LAHORE: A mob targeting the Gurdwara Nankana Sahib on Friday has offered a test for the incumbent Pakistan Tehreek-e-Insaf (PTI) government less than two months after Prime Minister (PM) Imran Khan inaugurated the Kartarpur Corridor.
The sizeable mob threatened to vandalise the holy Sikh site, vowing ‘not to spare a single Sikh’ and ‘rename Nankana Sahib as Ghulam-e-Mustafa’. Gathered around the shrine, the aggressive demonstrators demanded the release of men under custody in a case of forced conversion involving a local Sikh girl.
While protestors, vowing ‘revenge’ over the arrests in raging demonstrations, were duly dispersed following swift action from the police and government officials, the incident has brought the government into the spotlight at a time when its energies have been entirely dedicated to highlighting the crimes of its counterparts in India.
The Federal Minister of Human Rights Shireen Mazari was busy tweeting about ‘fascist Modi’ as the mob had besieged the Gurdwara, following up with another tweet on ‘Islamophobia in EU states’ the next day.
Similarly, PM Khan’s Twitter feed is entirely dedicated to India, with the premier having also tweeted a now deleted post sharing a video from Bangladesh as an incident targeting Muslims in India.
Critics argue that while the plight of Muslims in India should be underlined by Pakistan, the fact that the state leaders are so conspicuously failing to address the blatant targeting of religious minorities in their own country hollows their condemnations across the Line of Control.
The incident in Nankana Sahib was rooted in a forced conversion case with one Muhammad Ehsan marrying a local Sikh girl after allegedly forcing her to convert in August 2019. Six people were named in a First Information Report (FIR) filed in the Nankana police station.
After a police raid on Ehsan’s family members, and a heated exchange involving his uncle at a tea stall near Gurdwara Nankana Sahib, protestors led by Ehsan’s brother Muhammad Imran gathered around the holy shrine chanting slogans synonymous with the cleansing of the entire Sikh community from the town.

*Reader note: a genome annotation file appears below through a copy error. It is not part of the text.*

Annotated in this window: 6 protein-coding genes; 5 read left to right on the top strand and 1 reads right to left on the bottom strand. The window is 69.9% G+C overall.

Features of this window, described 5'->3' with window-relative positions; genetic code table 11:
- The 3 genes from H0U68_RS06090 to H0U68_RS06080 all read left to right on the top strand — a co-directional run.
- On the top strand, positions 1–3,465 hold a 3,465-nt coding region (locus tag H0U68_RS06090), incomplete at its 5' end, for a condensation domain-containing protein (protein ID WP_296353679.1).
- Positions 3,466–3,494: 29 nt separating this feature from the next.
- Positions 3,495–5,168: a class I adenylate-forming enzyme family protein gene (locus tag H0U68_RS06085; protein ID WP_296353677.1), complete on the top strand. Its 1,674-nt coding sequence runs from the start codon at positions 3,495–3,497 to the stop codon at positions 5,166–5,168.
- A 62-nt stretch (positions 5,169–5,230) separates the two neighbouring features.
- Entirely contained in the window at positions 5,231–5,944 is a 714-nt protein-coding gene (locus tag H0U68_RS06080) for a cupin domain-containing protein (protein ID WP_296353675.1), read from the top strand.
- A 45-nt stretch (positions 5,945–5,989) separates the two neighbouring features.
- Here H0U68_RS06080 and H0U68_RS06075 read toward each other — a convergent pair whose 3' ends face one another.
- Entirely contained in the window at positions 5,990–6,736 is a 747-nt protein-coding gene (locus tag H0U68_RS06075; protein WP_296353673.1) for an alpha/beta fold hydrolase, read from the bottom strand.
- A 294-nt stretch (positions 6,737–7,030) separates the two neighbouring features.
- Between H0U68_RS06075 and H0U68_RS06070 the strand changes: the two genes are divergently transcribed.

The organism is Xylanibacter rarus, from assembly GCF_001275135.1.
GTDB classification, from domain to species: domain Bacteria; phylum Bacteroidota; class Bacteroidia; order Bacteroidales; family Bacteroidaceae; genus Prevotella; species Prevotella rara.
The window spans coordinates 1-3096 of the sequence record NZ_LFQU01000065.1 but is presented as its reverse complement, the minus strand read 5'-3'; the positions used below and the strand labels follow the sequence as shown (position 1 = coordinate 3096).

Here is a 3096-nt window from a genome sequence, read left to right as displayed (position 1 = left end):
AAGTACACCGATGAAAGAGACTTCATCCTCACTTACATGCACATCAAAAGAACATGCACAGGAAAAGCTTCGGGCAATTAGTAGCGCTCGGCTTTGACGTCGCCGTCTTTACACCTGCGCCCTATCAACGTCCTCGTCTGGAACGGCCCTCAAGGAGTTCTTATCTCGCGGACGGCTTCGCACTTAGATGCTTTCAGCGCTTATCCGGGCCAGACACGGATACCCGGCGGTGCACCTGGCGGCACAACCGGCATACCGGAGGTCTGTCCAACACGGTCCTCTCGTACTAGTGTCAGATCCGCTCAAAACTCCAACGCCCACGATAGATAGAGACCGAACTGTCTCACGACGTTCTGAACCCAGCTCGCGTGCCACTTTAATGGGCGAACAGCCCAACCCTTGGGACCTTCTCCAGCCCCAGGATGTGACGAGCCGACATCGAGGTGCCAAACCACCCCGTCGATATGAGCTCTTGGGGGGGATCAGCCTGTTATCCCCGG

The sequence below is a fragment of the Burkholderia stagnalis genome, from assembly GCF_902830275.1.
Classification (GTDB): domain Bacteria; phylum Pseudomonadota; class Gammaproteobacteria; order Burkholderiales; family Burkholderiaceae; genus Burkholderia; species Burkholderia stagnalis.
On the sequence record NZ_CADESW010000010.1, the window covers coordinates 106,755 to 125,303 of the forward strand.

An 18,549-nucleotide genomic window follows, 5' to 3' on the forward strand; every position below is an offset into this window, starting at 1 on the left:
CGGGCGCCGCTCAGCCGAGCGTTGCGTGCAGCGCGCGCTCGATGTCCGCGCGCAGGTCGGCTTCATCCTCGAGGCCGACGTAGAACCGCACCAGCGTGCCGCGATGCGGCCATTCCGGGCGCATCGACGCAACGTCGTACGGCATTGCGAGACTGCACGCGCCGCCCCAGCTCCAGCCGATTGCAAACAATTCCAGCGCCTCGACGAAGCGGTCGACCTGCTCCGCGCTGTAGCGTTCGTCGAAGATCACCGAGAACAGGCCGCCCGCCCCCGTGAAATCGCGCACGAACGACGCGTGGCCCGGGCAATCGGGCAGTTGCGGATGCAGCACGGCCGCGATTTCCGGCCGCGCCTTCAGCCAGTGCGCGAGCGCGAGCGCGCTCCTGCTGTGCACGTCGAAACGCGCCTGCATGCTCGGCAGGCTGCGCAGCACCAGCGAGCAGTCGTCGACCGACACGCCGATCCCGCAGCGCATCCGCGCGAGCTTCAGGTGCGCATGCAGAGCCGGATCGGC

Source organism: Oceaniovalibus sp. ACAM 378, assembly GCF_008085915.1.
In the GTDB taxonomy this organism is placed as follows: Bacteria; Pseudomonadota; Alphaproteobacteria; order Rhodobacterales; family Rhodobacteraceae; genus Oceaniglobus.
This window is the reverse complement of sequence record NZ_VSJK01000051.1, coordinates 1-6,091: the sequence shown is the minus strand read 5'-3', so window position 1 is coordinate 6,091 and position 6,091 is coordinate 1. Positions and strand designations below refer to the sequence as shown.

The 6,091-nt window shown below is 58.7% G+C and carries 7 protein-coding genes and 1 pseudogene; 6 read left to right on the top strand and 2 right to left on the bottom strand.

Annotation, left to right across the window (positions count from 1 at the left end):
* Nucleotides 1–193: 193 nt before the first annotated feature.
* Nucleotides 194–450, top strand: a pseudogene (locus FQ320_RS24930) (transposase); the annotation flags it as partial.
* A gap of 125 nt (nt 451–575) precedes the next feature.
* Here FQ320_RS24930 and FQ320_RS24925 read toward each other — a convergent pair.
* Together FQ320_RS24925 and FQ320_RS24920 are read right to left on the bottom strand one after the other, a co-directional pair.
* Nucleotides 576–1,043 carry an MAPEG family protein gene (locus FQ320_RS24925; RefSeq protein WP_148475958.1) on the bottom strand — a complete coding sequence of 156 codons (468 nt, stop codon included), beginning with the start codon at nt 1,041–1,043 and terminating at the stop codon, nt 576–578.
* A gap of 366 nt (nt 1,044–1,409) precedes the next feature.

Earlier, a resident of Nankana Sahib, Meena Kumari, who has been married to a Muslim for the past 20 years told Pakistan Today that said she had not faced any discrimination in the past. Commenting on the matter, she said that the locals had created an issue out of nothing. Locals further maintain that an incident of such a scale against the Sikh community hadn’t taken place since Partition.
With the next hearing on the conversion case set for January 9, Jagjit Kaur – since renamed Ayesha Bibi – had earlier submitted a written statement that she had converted out of her own free will. However, officials and observers note that the statement could’ve been written under some form of coercion, which is the norm in forced conversion cases in the country.
According to the latest Human Rights Commission of Pakistan report, at least 1,000 girls have forcibly converted to Islam annually, with the exact data unknown given that a significant number of the cases aren’t reported.
Many of these cases involving young girls from the religious minority groups, in a country where the only conversion to Islam – not from – is allowed. Legal experts note that this clause in itself puts question marks over the ‘free will’ underlined in conversion. However, given that many of the victims are actually kidnapped and forcibly married, their will is often more than just compromised.
In this regard, the mob besieging the Gurdwara Nankana Sahib has brought multiple questions for the PTI government. These include the protection and safeguard for the religious minorities, the fulfilment of its obligations as custodians of holy sites of other religious communities, and curbing the menace of forced conversions which remains one of the greatest human rights challenges in the country.
“Sikh community [was held] hostage in the houses for hours. The mob [demanded] that they will change the name of the Holy place Nanakana Sahib and will not let any Sikh live [here]… We Pakistani Sikh strongly condemn the attack on Gurudwara Janam Ashtan Nankana Sahib and the stone pelting on the Gurdwara. Requesting the government of Pakistan to take strong action,” noted actor, director and journalist Taranjeet Singh.
“It is important, not to overreact to the unfortunate and shameful events, or to blame Pakistan as a country. At the same time, it has caused a great deal of concern in the Sikh community in India and overseas. The [Pakistani government should] punish the culprits, and assure the Sikh community with regard to their safety,” said India-based analyst Tridivesh Singh Maini, the author of Humanity Amidst Insanity: Hope During and After the Indo-Pak Partition.
While human rights activists and members of the Sikh community have urged the Pakistani government to react strongly to the incident, Islamabad’s retort has been to downplay it.
“Attempts to paint this incident as a communal issue are patently motivated,” noted a Foreign Office press release on Saturday.